The country music superstar proved she is still working "9 to 5" and doing what she loves.
The 73-year-old actress, singer and songwriter, who first played the Opry when she was just a teenager, played the longstanding show, broadcast via radio, Saturday night in Nashville in front of sold-out crowds. Hank Williams Jr., Lady Antebellum and Toby Keith performed in her honor as well.
"Five decades of magic," she wrote on Instagram.
She joked to reporters before her performance that when the Opry approached her about the anniversary, she told them, "I don't want people to think I'm 50 years old."
Parton said she was grateful to still be chasing her dreams and said she's got more film, TV and music projects on the way.
The singer recently admitted that her career hasn't always been easy. She spoke about her experiences with harassment and how she never felt it wise to hold her tongue in situations involving unwanted advances.
"I've been fortunate, more fortunate than most women have,” Parton, 73, told Elle in a November cover interview published on Thursday. “I've certainly been harassed in my life. I've certainly had to put up with a lot of BS. I was always strong enough to walk away from it and not to have to fall under it."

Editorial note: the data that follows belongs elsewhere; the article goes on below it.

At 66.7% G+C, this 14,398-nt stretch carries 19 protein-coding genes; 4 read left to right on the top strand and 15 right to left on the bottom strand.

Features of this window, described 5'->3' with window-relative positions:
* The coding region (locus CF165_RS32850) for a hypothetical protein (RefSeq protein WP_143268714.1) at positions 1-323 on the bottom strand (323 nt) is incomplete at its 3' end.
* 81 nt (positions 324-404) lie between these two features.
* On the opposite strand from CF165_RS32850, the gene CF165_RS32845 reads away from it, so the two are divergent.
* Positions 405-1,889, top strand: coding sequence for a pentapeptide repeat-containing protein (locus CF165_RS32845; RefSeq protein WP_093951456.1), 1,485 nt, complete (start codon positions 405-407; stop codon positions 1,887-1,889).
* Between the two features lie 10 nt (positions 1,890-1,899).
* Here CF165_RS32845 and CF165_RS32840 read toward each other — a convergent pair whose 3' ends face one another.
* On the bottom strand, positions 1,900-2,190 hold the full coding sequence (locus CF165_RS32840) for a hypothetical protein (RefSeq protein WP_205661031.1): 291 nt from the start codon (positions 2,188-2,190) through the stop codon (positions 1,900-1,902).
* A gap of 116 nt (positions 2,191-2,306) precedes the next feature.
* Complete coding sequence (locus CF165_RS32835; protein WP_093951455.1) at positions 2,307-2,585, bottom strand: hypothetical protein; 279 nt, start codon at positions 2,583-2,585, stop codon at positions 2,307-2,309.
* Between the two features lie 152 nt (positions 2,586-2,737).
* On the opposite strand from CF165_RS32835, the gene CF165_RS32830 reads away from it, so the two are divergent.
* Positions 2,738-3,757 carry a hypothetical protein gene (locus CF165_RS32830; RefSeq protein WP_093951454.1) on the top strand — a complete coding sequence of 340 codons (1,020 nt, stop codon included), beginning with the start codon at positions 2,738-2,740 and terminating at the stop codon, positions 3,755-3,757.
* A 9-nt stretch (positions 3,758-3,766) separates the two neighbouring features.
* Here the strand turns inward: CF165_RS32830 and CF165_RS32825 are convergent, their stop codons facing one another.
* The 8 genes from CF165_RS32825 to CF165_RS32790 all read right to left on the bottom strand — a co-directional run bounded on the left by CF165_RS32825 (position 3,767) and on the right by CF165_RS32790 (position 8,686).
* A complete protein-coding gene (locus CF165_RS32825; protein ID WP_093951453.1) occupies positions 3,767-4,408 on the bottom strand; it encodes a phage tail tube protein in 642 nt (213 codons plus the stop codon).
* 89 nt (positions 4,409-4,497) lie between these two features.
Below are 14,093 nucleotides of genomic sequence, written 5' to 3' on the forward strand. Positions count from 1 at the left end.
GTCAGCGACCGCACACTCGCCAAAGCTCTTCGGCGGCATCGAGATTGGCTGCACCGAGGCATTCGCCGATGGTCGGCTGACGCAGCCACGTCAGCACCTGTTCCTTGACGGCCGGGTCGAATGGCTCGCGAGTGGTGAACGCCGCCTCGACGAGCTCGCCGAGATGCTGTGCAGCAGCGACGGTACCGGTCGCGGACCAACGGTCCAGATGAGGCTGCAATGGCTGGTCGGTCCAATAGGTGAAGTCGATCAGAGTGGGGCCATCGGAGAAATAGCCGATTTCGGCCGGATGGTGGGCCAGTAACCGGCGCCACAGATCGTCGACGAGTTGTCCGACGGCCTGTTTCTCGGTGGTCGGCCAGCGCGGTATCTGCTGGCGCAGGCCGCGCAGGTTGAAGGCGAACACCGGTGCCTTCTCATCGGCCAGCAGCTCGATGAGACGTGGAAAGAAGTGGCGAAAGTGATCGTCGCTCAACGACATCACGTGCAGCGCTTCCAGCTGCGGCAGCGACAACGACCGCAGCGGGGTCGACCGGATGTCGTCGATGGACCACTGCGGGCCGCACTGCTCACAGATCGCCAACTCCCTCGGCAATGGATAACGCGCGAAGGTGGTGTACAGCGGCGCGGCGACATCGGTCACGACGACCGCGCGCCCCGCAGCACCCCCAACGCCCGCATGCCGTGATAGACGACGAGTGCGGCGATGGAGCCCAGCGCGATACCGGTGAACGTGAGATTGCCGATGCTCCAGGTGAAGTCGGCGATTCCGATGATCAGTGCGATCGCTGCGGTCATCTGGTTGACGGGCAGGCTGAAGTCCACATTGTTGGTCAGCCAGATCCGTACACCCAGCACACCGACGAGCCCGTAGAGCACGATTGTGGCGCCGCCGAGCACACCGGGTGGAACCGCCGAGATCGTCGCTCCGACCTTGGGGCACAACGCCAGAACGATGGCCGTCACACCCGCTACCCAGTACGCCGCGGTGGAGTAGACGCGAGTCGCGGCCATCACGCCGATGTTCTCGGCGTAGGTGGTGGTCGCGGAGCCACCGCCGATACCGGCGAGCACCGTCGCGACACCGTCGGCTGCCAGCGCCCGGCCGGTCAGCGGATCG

The Grammy-winning artist made it a point to note that she only ever wanted to prove to herself that she could own and operate with the boys’ clubs and said her creation of businesses such as her Dollywood amusement park and production company were to inspire other women – which to Parton is what feminism is about.
"If I'm not a good example of a woman in power, I don't know who is. I'm out there just promoting mankind, but I am most definitely going to get behind those gals," she said.
The Associated Press contributed to this report.